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Coronavirus has not closed these businesses: Banks, telecom providers stay open

Businesses are making changes and carrying on

The coronavirus pandemic that has caused many businesses to temporarily close has not taken a complete toll on animal hospitals, banks and other establishments.

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In order to stem the tide of the virus, dine-in restaurants and many retail establishments have shuttered, but other businesses are making changes and carrying on.

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For example, mobile carrier AT&T announced Sunday that it is waiving domestic wireless plan overage charges for the next 60 days after closing many, but not all, of its locations.

Sacramento City Utilities worker Henry Escudero, wash down a street after repairs were made to a water line in Sacramento, Calif., Friday. (AP Photo/Rich Pedroncelli)

Telecommunications

AT&T's waiver will apply to residential or small business wireless customers who incur overages because of economic hardship related to the coronavirus pandemic.

Another company keeping people connected, internet and television provider Charter Communications/Spectrum, says it won't terminate service for individuals and small businesses facing hardship because of the pandemic. Spectrum is encouraging customers to stay away from its stores if they have any flu-like symptoms.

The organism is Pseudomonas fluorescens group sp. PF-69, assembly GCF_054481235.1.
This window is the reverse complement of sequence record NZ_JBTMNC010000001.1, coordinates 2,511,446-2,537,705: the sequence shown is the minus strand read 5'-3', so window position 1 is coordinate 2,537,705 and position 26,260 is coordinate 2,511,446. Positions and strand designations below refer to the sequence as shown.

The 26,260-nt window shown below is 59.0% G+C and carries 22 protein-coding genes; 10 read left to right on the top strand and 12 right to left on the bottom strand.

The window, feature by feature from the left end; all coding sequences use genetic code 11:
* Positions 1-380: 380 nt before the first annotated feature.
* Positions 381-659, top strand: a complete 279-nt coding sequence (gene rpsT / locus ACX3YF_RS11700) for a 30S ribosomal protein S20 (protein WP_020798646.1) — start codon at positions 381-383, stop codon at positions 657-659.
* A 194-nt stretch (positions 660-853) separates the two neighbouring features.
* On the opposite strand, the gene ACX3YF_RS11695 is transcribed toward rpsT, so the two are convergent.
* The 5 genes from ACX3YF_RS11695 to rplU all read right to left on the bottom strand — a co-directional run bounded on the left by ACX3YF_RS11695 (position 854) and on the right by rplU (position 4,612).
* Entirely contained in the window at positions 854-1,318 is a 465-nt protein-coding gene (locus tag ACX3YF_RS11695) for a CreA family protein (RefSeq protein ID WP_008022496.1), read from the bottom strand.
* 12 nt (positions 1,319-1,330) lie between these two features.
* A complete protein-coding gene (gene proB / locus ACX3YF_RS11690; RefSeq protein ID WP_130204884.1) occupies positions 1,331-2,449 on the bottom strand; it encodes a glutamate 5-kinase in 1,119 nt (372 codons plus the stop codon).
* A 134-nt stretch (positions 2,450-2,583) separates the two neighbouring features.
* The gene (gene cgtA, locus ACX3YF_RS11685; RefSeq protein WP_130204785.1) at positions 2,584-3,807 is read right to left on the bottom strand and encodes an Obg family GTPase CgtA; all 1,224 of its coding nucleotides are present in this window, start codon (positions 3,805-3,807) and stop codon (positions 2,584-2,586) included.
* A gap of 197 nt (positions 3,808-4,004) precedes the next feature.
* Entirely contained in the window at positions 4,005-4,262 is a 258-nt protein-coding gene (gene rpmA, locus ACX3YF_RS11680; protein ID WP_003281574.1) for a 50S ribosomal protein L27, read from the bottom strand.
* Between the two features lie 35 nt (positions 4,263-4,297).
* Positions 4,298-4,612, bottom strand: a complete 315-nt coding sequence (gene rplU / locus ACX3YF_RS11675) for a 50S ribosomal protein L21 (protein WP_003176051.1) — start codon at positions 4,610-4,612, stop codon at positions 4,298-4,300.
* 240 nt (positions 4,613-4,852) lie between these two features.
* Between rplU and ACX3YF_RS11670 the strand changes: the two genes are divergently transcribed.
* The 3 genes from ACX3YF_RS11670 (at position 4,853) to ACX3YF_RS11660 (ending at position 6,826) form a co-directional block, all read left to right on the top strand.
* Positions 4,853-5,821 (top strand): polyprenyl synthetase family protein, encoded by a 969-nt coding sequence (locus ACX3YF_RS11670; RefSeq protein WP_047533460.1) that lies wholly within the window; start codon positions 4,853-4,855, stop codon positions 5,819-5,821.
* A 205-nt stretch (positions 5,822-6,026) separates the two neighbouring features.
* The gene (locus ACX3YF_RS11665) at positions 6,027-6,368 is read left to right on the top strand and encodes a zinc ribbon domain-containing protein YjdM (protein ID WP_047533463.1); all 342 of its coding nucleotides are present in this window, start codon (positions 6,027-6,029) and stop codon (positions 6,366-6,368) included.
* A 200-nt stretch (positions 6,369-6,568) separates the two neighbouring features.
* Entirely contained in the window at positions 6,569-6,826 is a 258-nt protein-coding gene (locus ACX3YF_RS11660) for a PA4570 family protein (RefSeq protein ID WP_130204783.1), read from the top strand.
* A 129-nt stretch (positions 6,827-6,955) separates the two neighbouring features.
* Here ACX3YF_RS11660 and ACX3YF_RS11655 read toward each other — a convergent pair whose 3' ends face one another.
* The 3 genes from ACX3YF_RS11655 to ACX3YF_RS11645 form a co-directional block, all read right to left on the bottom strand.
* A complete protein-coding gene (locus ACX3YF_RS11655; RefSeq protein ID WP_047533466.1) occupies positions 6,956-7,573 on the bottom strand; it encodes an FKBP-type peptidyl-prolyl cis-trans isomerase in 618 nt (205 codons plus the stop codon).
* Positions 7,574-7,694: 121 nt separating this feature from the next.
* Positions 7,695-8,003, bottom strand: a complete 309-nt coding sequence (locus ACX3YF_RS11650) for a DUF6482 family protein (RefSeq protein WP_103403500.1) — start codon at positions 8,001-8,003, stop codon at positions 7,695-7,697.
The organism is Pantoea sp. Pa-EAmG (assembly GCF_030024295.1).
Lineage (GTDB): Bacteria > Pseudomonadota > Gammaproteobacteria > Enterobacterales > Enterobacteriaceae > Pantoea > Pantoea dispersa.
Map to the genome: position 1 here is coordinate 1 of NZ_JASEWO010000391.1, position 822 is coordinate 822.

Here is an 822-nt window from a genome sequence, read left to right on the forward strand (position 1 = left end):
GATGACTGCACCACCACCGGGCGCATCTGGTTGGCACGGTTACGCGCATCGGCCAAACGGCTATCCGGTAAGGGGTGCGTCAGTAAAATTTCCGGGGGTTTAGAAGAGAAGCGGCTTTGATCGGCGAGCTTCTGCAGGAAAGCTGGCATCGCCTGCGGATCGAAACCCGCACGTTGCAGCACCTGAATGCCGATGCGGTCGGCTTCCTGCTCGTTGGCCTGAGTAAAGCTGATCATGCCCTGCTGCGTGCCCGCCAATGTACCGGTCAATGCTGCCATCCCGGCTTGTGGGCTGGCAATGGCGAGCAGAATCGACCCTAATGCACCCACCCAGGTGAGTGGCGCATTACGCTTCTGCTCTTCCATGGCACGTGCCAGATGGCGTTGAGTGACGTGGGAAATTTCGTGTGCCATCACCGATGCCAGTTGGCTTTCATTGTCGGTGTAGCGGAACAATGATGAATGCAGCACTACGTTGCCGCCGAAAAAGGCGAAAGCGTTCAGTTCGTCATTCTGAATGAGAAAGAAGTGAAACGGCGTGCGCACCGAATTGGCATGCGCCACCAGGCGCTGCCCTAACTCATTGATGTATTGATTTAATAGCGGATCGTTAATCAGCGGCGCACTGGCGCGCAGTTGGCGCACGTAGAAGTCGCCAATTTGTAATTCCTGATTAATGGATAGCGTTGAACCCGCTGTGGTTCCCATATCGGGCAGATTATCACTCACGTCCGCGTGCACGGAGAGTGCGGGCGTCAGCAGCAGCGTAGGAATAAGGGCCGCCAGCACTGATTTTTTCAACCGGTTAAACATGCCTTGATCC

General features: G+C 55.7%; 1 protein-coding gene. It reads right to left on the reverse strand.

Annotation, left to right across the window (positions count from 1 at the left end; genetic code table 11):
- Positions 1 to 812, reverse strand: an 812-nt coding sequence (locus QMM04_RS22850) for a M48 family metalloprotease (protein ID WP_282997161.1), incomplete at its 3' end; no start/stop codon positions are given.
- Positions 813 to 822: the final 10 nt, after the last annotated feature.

Banks

National and local banks are adapting to the coronavirus pandemic by asking patrons to make appointments, going drive-through only and even closing down locations as they continue to operate.

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Banks such as JPMorgan Chase and Citibank are also encouraging customers to use their mobile apps and to make payments online whenever possible as certain branches may be closed due to the outbreak. However, ATMs will still be in operation.

California and Illinois are currently under shelter-in-place orders calling for residents to stay indoors barring a specific, justifiable reason during extenuating circumstances. Shelter-in-place orders vary from place to place, and in California trips to the bank are not barred but are discouraged.

Gas stations 

Gas stations are considered an essential service and will continue to run during the pandemic. However, the oil and gas corporations are doing their part to ensure the safety of its customers and staff.

Laundromats

You might not be able to blame smelly clothes on the coronavirus pandemic as many states have deemed laundromats essential (meaning they'll be asked to stay open) while other establishments must close.

Marijuana dispensaries

Marijuana dispensaries, still illegal in some areas, have been deemed "essential" in Los Angeles County and other municipalities where it's sold as a health care product.

California Gov. Gavin Newsom's "Safer at Home" order, imposed Thursday, allows such businesses to keep operating and as a result, many dispensaries are experiencing a boom.

Shipping and mailing services

Not only are two of the largest global courier delivery services still operating, but the companies have also utilized their workforces in the battle against the global pandemic.